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October 2011

Reporter: Carla Stewart

Carla StewartCarla Stewart’s writing reflects her passion for times gone by. She is an alumna of the Guidepost’s Writers Workshop in Rye, New York, and has twice won the ACFW Genesis award. Her debut novel, Chasing Lilacs, released from FaithWords in 2010. Broken Wings released in June. Carla enjoys a good cup of coffee and weekend getaways with her husband.

Editor: Michelle Levigne

MIchelle LevigneMichelle Levigne’s first book sold in 2000. She has more than 40 titles, and nine finalists/two winners in the EPIC Awards. She has a BA in theater/English, an MA in communication/film, and works for a community newspaper and a national advertising agency. In addition, Michelle does freelance editing for Xulon Press, a MA-based business publisher, and the Christian PEN editors network. Visit her online.

Workshop 15: Medical Mayhem: Strategies to Accurately Depict Medical Facts

Jordyn RedwoodJordyn Redwood (right) is a nurse with vast experience in the medical field. Her lively presentation had us all on the edges of our seats in this informative and interactive session.

She began by clearing up the question of what the role of a nurse is and what it’s not. Nurses are licensed professionals who act as patient advocates and report pertinent findings to physicians. They have a symbiotic relationship with doctors but are not an extension of them. The role has emerged over the years to one where nurses are part of the team and may not always agree with physicians, but work alongside them for the best patient outcomes.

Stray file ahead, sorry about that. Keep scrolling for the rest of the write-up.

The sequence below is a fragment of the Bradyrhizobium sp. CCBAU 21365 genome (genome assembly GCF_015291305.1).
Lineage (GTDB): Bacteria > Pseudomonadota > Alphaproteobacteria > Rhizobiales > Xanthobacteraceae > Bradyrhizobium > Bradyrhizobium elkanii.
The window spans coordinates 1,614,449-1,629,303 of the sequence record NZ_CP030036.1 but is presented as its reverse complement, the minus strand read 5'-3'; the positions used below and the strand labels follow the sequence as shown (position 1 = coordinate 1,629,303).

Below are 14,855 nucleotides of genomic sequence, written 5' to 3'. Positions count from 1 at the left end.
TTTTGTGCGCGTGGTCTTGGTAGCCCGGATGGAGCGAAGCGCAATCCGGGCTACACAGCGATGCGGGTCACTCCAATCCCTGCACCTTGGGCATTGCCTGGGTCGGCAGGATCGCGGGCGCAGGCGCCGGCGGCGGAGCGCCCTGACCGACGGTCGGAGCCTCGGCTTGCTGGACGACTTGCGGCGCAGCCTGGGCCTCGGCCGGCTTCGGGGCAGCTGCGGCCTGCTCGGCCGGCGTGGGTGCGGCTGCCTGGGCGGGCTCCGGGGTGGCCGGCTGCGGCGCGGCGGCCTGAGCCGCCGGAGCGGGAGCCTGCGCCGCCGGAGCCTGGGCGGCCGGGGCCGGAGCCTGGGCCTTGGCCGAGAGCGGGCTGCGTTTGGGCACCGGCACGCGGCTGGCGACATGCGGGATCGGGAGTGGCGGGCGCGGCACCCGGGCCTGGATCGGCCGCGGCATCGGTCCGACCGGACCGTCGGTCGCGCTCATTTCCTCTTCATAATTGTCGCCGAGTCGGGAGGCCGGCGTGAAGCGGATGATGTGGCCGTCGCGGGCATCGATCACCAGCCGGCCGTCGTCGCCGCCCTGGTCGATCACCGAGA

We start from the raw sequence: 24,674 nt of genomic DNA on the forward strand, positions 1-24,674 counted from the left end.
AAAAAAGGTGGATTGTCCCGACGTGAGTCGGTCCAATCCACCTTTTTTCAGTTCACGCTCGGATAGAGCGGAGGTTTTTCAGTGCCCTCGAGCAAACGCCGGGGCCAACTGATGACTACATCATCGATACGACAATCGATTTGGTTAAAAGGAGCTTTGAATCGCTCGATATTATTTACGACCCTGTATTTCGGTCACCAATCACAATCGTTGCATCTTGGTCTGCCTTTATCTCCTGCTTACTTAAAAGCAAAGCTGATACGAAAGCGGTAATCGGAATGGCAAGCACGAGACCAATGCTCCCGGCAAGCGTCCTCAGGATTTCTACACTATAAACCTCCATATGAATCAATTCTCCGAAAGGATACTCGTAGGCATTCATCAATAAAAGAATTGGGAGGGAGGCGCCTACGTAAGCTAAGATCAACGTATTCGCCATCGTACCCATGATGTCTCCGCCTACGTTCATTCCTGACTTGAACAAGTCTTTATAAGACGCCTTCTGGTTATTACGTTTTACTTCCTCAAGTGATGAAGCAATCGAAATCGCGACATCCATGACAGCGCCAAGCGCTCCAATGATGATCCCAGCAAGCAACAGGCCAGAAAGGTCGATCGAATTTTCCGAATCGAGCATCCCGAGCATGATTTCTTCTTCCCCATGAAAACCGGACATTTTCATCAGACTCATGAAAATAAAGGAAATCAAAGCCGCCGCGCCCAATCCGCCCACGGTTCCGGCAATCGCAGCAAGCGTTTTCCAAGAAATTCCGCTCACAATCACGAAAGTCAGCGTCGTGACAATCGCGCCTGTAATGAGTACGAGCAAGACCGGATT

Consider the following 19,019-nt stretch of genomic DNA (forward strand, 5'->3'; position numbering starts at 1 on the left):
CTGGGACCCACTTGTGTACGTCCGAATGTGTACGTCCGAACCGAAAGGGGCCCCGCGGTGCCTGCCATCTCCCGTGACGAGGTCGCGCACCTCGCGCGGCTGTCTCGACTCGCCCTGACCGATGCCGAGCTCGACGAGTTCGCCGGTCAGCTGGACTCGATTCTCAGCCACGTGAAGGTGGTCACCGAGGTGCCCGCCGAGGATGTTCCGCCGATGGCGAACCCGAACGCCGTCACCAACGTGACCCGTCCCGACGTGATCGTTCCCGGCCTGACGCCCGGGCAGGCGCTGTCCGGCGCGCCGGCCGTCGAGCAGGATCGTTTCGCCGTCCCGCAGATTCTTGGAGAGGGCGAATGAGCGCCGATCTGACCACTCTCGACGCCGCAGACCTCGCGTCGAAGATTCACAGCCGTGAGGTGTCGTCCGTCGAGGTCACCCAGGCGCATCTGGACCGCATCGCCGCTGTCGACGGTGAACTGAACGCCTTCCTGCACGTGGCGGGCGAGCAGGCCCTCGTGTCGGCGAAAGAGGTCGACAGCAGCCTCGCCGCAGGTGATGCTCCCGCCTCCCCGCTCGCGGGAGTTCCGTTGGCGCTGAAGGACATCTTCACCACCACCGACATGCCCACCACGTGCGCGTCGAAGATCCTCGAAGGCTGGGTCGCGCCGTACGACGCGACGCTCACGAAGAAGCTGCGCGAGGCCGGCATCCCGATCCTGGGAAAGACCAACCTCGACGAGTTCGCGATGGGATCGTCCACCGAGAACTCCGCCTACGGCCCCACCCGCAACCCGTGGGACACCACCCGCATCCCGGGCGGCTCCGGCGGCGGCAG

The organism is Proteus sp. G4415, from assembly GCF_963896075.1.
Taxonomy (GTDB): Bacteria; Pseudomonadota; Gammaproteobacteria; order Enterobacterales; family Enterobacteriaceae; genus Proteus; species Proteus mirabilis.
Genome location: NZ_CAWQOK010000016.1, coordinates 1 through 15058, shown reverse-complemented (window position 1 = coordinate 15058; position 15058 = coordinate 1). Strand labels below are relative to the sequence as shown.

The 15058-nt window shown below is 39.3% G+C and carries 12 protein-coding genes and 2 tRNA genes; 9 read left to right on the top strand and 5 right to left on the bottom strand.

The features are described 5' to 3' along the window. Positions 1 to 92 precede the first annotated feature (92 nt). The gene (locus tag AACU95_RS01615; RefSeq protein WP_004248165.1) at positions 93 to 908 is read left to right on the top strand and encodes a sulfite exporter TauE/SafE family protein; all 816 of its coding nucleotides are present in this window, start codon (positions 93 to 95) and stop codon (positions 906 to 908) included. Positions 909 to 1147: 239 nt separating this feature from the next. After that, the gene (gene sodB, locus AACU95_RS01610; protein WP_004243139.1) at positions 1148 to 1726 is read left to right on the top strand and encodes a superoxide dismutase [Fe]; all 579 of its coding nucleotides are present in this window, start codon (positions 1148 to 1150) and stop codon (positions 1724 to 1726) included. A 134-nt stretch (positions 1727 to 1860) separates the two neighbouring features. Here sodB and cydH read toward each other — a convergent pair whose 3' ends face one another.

Common medical mayhem in fiction

  • Medical culture: Redwood provided examples where details were misconstrued (needles are not recapped, patient/health professional transactions are not recorded)
  • Anatomy: Get it right! It’s easy to Google and find the right body part in the right location.
  • Medical equipment: Common problem areas are with ventilators and needles (example: patients cannot speak when on a ventilator)
  • Feasibility: Is your scenario believable?
  • Interaction with other agencies: Find out the latest protocols, especially if you are using an actual medical site.
  • Preservation of evidence: Chain of custody must be maintained.
  • Legal and medical issues: Sources include EMTALA (Emergency Medical Treatment and Active Labor Act) and HIPPA (Health Insurance Portability and Accountability Act). There is some variation between states, for example, on obtaining blood alcohol levels and on statute of limitations.

Strategies for accuracy

  • Research. Be specific when using Google.
  • Ways to approach search: Look for protocol for ____ or Management of ____. Be aware that protocols change every few years (especially true for the American Heart Association).
  • Protocols for treatment are called algorithms. Internet sites that give these are often found in medical journals and books. They can vary between institutions.
  • Scope of practice: What physicians can or cannot do is managed by licensing boards.

Approaching medical issues in fiction

  • It is best to find three sources that agree for consistency.
  • Have a medical person review the scene you’ve created. One with current experience is preferred, since medical issues and treatments are constantly changing.
  • A practitioner in the specialty required for your story is a great idea!


Redwood blogs about medical issues and invited participants to ask her questions there.

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